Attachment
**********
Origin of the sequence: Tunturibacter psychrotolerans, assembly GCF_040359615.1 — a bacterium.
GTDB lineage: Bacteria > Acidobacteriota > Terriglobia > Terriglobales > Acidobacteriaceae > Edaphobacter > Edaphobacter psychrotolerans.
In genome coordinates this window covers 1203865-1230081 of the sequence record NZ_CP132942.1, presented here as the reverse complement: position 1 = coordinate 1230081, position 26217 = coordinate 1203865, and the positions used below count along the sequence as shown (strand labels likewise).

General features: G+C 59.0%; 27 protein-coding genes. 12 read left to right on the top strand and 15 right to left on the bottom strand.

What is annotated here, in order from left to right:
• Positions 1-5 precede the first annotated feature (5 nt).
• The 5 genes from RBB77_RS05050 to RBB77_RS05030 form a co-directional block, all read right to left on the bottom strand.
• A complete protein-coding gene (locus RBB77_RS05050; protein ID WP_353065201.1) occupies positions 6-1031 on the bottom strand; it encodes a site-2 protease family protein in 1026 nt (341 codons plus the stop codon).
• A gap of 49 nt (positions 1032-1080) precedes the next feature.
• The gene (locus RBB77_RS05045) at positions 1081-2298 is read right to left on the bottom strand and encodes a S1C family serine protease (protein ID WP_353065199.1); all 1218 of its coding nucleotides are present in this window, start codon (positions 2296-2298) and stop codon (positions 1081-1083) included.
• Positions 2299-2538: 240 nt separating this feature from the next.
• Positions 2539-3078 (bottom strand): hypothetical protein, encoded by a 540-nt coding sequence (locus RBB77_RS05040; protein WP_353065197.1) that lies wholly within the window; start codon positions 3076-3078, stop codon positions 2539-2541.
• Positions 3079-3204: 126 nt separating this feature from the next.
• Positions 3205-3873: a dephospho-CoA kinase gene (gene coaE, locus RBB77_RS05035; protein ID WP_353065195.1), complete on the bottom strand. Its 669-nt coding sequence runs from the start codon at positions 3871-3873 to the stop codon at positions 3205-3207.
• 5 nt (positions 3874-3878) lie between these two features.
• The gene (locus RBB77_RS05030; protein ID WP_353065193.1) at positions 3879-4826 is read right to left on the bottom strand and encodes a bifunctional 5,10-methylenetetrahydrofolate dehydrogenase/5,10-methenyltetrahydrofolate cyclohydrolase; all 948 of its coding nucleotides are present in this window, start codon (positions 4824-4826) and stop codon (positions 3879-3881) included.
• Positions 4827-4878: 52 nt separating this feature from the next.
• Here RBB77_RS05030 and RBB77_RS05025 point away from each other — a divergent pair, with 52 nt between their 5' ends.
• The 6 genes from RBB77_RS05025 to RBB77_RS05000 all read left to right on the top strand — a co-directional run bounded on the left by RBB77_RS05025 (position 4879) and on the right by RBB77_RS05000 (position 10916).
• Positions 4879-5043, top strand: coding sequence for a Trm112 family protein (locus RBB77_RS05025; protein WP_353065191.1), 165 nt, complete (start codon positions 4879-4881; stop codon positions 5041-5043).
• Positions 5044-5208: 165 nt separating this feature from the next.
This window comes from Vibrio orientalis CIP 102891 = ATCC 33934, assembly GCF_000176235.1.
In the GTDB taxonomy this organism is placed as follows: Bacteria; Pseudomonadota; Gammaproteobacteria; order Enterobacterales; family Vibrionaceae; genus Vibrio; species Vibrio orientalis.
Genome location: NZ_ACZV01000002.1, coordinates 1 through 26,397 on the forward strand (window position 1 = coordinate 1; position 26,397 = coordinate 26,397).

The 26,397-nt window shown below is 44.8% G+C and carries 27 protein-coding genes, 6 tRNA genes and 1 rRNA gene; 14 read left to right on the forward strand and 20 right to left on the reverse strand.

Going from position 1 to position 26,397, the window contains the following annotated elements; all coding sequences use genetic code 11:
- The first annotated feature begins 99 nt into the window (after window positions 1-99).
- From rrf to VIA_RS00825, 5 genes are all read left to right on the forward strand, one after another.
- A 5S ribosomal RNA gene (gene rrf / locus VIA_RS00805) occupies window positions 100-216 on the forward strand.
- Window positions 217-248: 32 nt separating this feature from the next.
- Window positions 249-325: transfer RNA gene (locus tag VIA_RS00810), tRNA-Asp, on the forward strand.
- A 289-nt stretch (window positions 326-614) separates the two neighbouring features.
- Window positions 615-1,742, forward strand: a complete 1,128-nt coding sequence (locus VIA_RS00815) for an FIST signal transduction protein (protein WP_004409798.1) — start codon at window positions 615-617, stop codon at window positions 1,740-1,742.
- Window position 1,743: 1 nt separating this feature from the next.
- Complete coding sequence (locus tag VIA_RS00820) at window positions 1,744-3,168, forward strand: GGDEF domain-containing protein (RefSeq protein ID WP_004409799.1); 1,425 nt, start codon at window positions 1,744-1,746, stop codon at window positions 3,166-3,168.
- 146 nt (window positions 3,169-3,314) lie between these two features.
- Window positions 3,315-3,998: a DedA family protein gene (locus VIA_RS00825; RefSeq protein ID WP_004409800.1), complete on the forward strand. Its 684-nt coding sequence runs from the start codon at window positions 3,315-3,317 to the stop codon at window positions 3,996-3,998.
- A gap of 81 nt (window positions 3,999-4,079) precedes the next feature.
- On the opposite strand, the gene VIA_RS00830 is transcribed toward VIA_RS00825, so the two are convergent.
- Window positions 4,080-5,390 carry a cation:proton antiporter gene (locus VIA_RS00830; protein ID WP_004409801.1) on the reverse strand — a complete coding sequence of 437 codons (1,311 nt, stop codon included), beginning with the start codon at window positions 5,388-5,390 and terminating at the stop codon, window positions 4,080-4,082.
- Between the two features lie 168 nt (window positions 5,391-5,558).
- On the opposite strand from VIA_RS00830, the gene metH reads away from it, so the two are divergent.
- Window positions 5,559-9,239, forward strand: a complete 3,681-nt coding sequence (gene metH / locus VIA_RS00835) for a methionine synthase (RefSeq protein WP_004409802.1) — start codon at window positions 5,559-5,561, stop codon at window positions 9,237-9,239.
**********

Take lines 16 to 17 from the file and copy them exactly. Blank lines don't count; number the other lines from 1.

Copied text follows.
• The gene (locus RBB77_RS05030; protein ID WP_353065193.1) at positions 3879-4826 is read right to left on the bottom strand and encodes a bifunctional 5,10-methylenetetrahydrofolate dehydrogenase/5,10-methenyltetrahydrofolate cyclohydrolase; all 948 of its coding nucleotides are present in this window, start codon (positions 4824-4826) and stop codon (positions 3879-3881) included.
• Positions 4827-4878: 52 nt separating this feature from the next.